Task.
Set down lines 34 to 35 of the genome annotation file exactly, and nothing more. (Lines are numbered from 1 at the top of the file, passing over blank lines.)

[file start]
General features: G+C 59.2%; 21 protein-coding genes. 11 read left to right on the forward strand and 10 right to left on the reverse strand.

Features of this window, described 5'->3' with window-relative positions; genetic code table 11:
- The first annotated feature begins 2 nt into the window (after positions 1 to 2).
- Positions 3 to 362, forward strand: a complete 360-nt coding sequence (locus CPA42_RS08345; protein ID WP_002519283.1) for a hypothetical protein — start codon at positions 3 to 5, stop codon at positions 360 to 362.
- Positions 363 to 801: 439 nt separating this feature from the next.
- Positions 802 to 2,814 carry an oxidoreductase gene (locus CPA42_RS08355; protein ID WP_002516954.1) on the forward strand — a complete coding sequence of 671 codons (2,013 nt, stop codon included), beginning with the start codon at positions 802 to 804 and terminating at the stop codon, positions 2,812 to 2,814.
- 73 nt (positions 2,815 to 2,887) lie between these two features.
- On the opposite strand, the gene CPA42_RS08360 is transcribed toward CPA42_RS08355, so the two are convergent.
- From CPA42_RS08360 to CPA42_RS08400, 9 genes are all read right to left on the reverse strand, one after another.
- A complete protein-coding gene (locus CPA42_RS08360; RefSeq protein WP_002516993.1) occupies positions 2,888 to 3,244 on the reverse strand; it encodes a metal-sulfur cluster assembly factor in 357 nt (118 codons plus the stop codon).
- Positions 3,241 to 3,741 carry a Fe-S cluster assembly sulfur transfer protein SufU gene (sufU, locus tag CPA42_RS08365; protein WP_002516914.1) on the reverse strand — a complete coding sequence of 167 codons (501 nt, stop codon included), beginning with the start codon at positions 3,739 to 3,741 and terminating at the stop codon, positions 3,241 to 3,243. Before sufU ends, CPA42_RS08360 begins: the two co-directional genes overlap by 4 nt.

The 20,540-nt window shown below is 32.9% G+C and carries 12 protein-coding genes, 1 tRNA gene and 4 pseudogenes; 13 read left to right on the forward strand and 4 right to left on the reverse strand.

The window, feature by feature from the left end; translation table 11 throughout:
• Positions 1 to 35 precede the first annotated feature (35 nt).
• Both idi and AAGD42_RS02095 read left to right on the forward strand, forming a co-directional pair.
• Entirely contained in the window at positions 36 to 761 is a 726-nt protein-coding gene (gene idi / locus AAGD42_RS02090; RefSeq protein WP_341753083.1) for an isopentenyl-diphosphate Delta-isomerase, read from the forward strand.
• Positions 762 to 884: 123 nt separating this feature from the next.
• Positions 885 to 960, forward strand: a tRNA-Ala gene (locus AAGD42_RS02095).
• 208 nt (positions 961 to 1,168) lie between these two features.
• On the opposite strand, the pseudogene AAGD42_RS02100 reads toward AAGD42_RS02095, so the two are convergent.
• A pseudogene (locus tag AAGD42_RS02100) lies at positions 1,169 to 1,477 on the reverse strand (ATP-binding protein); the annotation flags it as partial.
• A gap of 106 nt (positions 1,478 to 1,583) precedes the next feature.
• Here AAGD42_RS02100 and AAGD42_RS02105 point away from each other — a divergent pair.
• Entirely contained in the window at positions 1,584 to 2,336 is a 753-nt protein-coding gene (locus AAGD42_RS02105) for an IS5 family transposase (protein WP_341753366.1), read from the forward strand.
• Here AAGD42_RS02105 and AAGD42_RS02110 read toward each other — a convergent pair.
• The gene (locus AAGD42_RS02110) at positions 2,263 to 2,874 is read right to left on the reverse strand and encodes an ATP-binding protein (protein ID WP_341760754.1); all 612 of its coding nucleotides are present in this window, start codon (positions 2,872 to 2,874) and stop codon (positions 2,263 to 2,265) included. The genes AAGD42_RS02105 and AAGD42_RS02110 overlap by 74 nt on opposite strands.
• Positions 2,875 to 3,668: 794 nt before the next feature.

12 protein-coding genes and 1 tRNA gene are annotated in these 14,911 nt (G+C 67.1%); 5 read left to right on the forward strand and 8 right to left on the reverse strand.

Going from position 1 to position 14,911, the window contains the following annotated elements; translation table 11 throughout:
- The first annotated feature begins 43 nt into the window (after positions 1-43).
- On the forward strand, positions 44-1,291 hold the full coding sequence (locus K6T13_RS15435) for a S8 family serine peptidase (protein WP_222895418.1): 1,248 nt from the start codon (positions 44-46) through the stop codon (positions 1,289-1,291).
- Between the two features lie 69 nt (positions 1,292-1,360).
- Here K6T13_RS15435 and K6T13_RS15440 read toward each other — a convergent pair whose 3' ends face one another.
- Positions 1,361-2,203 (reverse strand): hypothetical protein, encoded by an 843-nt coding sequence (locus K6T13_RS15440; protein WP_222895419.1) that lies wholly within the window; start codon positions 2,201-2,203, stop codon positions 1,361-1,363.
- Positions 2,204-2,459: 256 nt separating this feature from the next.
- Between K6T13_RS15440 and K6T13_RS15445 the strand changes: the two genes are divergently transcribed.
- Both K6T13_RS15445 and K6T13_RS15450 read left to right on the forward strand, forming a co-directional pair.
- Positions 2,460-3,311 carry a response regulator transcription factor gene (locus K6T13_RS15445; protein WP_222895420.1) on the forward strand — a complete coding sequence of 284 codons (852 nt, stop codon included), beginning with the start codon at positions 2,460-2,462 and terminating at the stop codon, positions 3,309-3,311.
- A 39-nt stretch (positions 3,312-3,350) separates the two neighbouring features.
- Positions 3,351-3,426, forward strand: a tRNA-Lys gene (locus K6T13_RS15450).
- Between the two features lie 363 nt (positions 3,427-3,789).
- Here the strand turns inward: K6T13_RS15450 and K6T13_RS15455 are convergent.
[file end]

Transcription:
- Positions 1,361-2,203 (reverse strand): hypothetical protein, encoded by an 843-nt coding sequence (locus K6T13_RS15440; protein WP_222895419.1) that lies wholly within the window; start codon positions 2,201-2,203, stop codon positions 1,361-1,363.
- Positions 2,204-2,459: 256 nt separating this feature from the next.